Before President Trump assumed office, domestic authority for imposing tariffs on imports that threaten the national security had been used sparingly, and not for 15 years. His administration has already relied on Section 232 of the Trade Expansion Act of 1962 to impose tariffs on imports of steel (25%) and aluminum (10%), contending that the imports, even from the U.S.’s closest allies, threaten the nation’s security. The president now appears likely to impose tariffs on imports of autos and auto parts using the same national security justification, even though his complaints center on foreign tariffs and trade barriers. This post considers the use of the Section 232 authority amid concerns that it is being employed to force other countries to change their trade practices rather than protect America’s security.
In March, the president imposed the steel and aluminum tariffs on imports from all countries, except those given temporary exemptions. A permanent exemption was conditioned on acceptance of a quota or other restriction on the country’s imports. Argentina, Brazil and Korea agreed to restrictions. Only Australia escaped the tariffs.
After granting temporary exemptions to the European Union, Canada and Mexico, the president on June 1 extended the tariffs to them because the U.S. had been “unable to reach satisfactory arrangements”. Imposing the tariffs on its allies has undermined the U.S. claim that the tariffs are being imposed for national security reasons. The EU, Canada and other countries have retaliated by imposing tariffs on U.S. exports, contending that the American tariffs are safeguards, rather than national security measures.
Following his broad imposition of steel and aluminum tariffs, the president appears likely to resort to the national security authority to impose tariffs on autos, which have drawn his ire. Such tariffs would exacerbate concerns that the statute is being misused.
On May 23, the Secretary of Commerce, responding to the president’s request, initiated an investigation “to determine the effects on the national security of imports of automobiles, including cars, SUVs, vans and light trucks, and automotive parts” under Section 232. Commerce invited public comments by July 6 and set a public hearing for July 19 and 20.
In initiating the investigation, the Commerce Secretary promised “a thorough, fair, and transparent investigation into whether such imports are weakening our internal economy and may impair the national security”. However, it appears that the investigation will be conducted very quickly, even though the statute allows the Department 270 days to prepare a report for the president. Commerce is reportedly planning to complete its investigation as soon as July or August. That would enable the president to impose tariffs before the U.S. midterm elections on November 6.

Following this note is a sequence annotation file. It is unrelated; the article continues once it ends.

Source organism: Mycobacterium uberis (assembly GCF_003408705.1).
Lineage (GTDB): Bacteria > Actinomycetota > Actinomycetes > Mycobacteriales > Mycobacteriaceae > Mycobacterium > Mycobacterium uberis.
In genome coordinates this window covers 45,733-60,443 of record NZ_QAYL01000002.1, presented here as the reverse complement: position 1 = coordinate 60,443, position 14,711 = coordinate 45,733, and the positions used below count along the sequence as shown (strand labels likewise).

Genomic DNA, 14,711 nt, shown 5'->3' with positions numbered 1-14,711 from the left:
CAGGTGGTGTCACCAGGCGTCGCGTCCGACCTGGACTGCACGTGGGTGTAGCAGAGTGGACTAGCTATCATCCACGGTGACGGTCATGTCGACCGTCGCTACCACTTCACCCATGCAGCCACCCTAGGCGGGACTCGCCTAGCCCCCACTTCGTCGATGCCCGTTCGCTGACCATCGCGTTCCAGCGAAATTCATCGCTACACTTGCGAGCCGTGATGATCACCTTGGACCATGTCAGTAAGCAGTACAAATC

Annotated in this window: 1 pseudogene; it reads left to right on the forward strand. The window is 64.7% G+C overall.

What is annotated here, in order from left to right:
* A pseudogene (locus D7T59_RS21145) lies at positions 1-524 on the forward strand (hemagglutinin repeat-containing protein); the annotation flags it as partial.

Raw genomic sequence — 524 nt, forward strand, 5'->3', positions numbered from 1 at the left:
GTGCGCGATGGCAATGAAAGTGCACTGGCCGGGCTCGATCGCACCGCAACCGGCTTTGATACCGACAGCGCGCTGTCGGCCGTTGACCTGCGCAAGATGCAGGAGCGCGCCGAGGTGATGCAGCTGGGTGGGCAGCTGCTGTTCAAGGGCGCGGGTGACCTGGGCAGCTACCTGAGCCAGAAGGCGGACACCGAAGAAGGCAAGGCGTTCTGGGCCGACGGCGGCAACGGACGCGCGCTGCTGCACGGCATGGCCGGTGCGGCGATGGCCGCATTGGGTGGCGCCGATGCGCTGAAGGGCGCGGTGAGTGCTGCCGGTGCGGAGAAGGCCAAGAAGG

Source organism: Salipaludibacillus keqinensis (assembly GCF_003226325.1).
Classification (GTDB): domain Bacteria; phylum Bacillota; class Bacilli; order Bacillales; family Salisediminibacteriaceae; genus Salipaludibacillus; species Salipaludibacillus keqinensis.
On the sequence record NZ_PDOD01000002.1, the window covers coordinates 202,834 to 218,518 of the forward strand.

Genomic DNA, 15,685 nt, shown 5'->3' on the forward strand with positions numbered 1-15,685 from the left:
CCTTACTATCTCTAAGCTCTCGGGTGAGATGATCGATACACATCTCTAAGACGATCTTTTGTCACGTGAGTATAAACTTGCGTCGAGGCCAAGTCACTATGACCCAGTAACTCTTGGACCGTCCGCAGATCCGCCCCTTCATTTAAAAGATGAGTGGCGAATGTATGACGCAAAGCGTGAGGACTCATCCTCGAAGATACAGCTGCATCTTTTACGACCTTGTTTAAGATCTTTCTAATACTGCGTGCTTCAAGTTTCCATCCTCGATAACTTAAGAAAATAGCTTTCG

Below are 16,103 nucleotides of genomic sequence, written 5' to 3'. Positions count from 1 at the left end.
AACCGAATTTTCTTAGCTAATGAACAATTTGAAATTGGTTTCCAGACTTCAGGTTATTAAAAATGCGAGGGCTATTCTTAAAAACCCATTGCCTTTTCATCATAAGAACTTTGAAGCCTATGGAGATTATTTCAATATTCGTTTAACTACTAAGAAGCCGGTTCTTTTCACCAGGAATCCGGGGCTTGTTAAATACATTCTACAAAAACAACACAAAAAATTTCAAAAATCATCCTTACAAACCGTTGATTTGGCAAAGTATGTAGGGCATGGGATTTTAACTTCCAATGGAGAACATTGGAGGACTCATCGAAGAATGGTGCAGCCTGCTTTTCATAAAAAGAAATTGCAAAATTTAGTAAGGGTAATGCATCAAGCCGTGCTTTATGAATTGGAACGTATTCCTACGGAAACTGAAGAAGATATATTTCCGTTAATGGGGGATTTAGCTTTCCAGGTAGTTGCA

Commerce outlined in a Federal Register notice, the information that it is seeking, which includes the following:
The investigation will also consider the effect of foreign ownership of U.S. production, with its query of “whether and, if so, how the analysis of the above factors changes when U.S. production by majority U.S.-owned firms is considered separately from U.S. production by majority foreign-owned firms”. With an affirmative finding by the Commerce Department that imports of autos and auto parts threaten to impair the national security, the president would be able to carry out his threats to impose tariffs up to 25% on auto imports.
The steel and aluminum tariffs, and now the threatened auto tariffs, have drawn fire from U.S. trading partners, businesses and lawmakers as a misuse of the national security authority. They contend that the tariffs do not support the nation’s security; instead they harm American manufacturers and consumers, damage the U.S. economy, disrupt relationships with U.S. allies and violate WTO rules.
Members of Congress are considering legislation that would curb use of the national security authority and allow the legislative branch to reclaim some of the extensive tariff authority that it has delegated to the president over the years. It is questionable whether effective legislation could be adopted before the midterm elections.
If car imports can be considered a threat to the national security, what products will be next? How will the U.S. respond if its trading partners assert national security as the basis for imposing their own barriers to U.S. imports?
Jean Heilman Grier
June 27, 2018